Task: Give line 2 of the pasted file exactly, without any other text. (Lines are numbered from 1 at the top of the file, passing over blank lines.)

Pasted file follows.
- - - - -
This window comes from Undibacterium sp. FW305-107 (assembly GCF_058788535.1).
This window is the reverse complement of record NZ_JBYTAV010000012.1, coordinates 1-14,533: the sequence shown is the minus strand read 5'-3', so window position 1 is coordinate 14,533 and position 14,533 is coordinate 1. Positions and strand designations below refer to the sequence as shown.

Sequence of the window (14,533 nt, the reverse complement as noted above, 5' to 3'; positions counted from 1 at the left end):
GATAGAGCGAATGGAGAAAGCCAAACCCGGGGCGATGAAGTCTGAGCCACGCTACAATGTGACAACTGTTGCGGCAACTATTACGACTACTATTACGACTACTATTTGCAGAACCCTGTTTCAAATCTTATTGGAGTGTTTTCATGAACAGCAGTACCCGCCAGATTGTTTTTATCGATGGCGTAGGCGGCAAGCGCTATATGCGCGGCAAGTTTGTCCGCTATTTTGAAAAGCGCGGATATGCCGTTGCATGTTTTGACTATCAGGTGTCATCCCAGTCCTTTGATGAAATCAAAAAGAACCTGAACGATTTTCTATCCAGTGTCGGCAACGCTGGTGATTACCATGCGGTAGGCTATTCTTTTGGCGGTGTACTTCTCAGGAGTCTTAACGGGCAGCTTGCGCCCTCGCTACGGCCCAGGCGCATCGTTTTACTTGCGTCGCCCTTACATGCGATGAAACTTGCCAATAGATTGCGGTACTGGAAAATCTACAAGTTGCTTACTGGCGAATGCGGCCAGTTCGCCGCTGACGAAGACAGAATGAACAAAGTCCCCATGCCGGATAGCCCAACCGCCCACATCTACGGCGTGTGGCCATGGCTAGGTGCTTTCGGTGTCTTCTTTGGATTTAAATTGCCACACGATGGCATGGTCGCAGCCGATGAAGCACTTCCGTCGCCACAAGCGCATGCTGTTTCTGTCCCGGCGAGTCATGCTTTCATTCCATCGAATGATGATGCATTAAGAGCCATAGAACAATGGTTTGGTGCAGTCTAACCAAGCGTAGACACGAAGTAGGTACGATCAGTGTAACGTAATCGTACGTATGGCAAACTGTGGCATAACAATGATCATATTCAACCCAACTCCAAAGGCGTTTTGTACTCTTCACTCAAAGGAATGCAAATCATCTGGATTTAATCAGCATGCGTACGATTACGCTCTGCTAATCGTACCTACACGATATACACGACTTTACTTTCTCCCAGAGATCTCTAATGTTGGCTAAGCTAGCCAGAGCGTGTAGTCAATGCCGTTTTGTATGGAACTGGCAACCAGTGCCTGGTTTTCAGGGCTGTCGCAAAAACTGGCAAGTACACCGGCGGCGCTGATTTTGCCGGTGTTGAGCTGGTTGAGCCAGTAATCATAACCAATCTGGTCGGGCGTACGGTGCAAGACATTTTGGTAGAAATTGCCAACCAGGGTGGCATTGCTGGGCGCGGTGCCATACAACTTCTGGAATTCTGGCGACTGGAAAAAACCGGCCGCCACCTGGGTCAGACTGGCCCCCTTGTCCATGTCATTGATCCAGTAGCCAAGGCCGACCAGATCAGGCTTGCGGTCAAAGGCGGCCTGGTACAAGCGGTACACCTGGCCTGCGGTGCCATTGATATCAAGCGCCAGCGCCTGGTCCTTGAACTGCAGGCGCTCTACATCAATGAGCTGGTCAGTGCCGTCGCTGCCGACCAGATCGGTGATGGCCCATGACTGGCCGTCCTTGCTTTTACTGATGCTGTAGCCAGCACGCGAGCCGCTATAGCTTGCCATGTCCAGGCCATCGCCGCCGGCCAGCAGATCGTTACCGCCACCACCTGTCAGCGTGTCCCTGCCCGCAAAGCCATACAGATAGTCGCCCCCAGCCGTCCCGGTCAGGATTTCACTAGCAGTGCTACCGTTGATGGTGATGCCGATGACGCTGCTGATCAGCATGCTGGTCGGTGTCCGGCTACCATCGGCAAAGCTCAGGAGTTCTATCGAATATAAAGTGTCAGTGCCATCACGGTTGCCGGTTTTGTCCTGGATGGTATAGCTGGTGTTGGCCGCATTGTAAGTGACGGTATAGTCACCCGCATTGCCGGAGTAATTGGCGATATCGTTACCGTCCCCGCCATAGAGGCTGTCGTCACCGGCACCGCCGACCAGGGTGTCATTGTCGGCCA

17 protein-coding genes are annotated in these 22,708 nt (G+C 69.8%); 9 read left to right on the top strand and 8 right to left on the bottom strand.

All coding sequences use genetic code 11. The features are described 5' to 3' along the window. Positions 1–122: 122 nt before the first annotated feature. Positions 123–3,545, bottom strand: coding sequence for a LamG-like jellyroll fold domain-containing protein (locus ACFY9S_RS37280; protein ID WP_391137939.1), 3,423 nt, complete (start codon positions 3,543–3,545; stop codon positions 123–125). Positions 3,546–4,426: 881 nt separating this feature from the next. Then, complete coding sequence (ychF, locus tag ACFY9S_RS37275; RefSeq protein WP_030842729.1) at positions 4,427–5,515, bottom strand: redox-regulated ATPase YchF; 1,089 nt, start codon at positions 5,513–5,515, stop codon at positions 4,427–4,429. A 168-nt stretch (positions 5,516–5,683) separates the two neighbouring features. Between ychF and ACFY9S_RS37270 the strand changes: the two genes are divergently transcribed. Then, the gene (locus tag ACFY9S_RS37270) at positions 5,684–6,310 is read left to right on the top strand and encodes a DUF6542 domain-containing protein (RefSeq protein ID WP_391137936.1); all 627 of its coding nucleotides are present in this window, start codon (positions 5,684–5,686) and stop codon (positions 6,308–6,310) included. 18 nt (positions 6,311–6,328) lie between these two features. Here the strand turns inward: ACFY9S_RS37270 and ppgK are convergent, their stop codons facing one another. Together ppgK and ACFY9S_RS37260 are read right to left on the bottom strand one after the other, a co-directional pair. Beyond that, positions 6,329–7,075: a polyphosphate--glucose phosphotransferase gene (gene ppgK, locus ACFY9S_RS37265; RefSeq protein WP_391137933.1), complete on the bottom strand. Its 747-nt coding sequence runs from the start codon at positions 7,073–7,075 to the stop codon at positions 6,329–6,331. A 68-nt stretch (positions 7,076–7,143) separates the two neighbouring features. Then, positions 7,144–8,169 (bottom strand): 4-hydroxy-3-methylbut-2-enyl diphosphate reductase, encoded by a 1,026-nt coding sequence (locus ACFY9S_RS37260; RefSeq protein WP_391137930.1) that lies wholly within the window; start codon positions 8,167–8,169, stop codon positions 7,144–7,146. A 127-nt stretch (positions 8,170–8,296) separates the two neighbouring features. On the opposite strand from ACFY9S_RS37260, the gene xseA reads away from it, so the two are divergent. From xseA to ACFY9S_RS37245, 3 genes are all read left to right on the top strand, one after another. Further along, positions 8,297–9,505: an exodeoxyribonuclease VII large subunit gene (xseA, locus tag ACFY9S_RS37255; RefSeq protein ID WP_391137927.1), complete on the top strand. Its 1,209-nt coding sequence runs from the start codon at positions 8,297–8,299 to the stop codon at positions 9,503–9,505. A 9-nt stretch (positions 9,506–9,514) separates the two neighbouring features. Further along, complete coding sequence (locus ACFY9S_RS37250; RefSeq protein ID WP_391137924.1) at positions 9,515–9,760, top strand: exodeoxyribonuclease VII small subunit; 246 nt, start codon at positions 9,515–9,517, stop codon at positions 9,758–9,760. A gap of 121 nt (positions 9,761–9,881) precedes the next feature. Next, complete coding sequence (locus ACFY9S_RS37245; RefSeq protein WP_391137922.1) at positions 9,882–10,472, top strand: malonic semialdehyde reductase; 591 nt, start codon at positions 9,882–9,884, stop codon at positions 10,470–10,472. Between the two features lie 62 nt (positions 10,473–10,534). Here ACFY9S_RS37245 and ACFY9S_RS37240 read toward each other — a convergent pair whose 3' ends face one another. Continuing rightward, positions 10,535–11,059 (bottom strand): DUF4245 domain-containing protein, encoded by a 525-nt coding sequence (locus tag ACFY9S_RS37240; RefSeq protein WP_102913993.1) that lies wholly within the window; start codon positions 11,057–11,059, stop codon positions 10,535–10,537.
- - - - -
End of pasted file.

This window is the reverse complement of record NZ_JBYTAV010000012.1, coordinates 1-14,533: the sequence shown is the minus strand read 5'-3', so window position 1 is coordinate 14,533 and position 14,533 is coordinate 1. Positions and strand designations below refer to the sequence as shown.